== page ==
Teenage climate activist Greta Thunberg’s group Fridays for Future on Thursday launched a series of rallies to protest Russia’s invasion of Ukraine. The group said it plans to hold events in over 40 cities around the world.


Fridays for Future specializes in “youth strikes” that involve students marching out of their classrooms to demand action on their climate change agenda. The same technique will evidently be used for the protests against Russia.

“We are running a demonstration at 12 p.m., in the middle of the day, because the lives of the Ukrainian people have been stopped, not by their choice. We also want to stop our lives in solidarity with them,” a Fridays for Future activist student in Warsaw told Yahoo News.

“Ukrainian voices, refugee voices, will be leading that demonstration, and we as Fridays will be just the host, providing logistics to make it happen,” the student said, referring to the large number of Ukrainian refugees who have crossed the border into Poland during the Russian attack.

Fridays for Future rallies have been planned in Germany, Portugal, Italy, and Nigeria, and the group says it might change the global climate protest they planned for March 25 to focus on the Russian invasion instead.

Thunberg and her group are studiously oblivious to the effect climate activism has had on regional politics by throttling European energy production and boosting the value of Russia’s oil. At best, comments from the group to Yahoo and other outlets indicated they think Russia’s economic leverage supports their cause because the world can only neutralize it by completely abandoning fossil fuels.

The UK Independent on Friday quoted economists who echoed that line, unironically saluting Thunberg as “more effective than any Western sanctions” because climate activists can supposedly bankrupt the oil-rich Russian tyranny by re-primitivizing the Western world.

“What can Europe do now about its energy dependency? If they’d done what we’d said in 2014, Russia wouldn’t have the strength it has today. If Germany had reconsidered its approach to nuclear power, for instance. Russia’s making billions. Every time people in Europe turn on their heating, Russia’s making money,” said Renaissance Capital chief economist Charlie Robertson, having evidently given little thought to what happens when people in Europe do not heat their homes during the winter.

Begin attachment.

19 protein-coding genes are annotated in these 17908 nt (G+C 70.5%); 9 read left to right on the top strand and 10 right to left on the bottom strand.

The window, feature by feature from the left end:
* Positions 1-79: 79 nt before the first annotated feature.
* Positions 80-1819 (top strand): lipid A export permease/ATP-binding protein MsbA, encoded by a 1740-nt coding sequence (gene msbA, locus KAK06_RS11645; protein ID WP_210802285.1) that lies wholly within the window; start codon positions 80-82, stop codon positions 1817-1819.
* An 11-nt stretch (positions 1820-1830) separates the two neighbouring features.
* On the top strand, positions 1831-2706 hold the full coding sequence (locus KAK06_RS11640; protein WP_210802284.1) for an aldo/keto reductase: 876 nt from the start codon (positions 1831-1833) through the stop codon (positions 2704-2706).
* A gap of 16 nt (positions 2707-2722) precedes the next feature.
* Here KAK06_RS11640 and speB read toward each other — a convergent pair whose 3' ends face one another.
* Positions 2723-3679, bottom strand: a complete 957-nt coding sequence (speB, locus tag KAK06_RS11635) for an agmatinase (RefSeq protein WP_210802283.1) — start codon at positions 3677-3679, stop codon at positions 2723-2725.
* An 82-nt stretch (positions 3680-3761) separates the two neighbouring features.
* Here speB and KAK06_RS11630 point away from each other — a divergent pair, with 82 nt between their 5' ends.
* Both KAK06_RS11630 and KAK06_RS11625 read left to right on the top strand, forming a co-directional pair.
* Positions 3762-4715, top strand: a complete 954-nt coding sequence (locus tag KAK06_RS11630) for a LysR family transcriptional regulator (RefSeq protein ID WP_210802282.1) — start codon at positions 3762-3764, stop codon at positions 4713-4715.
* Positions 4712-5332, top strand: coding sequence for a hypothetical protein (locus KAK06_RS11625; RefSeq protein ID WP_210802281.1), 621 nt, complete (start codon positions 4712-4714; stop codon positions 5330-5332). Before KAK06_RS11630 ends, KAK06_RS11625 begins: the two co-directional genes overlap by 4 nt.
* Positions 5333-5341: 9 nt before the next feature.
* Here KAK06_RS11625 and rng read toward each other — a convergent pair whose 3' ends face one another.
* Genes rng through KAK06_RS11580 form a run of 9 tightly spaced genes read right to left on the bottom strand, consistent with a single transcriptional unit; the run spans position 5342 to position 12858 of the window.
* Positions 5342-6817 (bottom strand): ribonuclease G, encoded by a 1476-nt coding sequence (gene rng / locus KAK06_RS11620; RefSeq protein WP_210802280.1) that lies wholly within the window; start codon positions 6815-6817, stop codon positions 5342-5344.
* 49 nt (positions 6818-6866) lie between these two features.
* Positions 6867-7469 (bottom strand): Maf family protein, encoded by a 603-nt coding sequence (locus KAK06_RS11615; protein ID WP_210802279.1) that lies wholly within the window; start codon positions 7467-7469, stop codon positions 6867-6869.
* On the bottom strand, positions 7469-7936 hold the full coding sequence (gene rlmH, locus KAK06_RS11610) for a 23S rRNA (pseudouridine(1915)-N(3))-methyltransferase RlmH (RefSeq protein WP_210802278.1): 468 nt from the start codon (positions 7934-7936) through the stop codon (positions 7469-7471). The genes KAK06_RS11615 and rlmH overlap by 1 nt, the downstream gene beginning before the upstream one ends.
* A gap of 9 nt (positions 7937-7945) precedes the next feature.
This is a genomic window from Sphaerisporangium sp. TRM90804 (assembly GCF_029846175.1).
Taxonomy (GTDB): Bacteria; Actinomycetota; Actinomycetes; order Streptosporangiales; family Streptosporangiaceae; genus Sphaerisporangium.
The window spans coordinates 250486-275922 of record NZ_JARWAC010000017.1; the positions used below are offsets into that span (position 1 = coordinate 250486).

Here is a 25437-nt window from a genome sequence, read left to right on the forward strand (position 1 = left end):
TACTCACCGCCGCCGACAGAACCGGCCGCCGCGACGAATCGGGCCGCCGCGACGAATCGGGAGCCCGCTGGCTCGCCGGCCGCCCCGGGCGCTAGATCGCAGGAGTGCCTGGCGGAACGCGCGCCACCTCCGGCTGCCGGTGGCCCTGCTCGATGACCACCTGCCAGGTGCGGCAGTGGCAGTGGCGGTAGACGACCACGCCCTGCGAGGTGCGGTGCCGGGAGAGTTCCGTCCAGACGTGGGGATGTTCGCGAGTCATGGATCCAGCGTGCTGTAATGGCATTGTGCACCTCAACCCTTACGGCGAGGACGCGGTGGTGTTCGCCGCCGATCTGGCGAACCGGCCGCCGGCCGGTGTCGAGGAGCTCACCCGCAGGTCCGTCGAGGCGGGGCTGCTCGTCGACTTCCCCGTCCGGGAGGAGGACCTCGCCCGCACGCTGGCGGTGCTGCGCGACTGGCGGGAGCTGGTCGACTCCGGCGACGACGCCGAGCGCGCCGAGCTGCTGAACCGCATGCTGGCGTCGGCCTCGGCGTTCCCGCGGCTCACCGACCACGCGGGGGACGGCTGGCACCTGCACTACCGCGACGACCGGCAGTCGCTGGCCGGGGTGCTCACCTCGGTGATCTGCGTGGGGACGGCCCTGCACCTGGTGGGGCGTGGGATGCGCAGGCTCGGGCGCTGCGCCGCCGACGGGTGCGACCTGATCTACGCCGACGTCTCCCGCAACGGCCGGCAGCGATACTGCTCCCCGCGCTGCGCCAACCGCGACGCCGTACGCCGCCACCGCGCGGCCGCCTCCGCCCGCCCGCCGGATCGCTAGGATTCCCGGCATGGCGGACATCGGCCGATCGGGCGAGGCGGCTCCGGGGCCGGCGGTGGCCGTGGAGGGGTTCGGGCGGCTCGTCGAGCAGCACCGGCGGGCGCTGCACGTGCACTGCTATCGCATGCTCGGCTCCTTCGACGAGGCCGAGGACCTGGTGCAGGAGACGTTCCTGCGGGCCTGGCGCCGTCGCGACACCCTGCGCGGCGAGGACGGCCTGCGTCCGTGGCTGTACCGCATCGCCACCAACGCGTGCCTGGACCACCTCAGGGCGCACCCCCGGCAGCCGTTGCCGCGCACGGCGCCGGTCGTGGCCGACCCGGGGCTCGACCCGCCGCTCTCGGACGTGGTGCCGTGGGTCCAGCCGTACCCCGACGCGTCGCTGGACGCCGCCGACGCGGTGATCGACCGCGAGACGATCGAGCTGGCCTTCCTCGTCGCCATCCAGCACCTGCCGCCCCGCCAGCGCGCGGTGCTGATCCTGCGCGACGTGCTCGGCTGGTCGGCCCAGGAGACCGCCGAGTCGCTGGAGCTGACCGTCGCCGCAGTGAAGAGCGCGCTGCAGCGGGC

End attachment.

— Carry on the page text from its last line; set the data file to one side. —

Europe’s fantastically expensive efforts to follow climate alarmist advice and switch over to “green energy” have been a spectacular disaster during high-demand periods, such as freezing cold winter months. One reason Russia has so much leverage right now is that Europeans spent the last months of 2021 scrambling to buy oil and gas to “pick up the slack” from underperforming “green energy” networks, pushing energy prices to record highs.

As for nuclear power, the climate change movement remains largely opposed to it, convinced that nuclear plants are dangerous and generate too many greenhouse gasses. Thunberg herself demanded Europe abandon all plans to finance nuclear plants, but the European Commission rejected her demands in December and classified nuclear power as “sustainable energy.” 

The hair-raising battles fought near Ukrainian nuclear plants, including the infamous Chernobyl site, will not help to alleviate safety concerns. 

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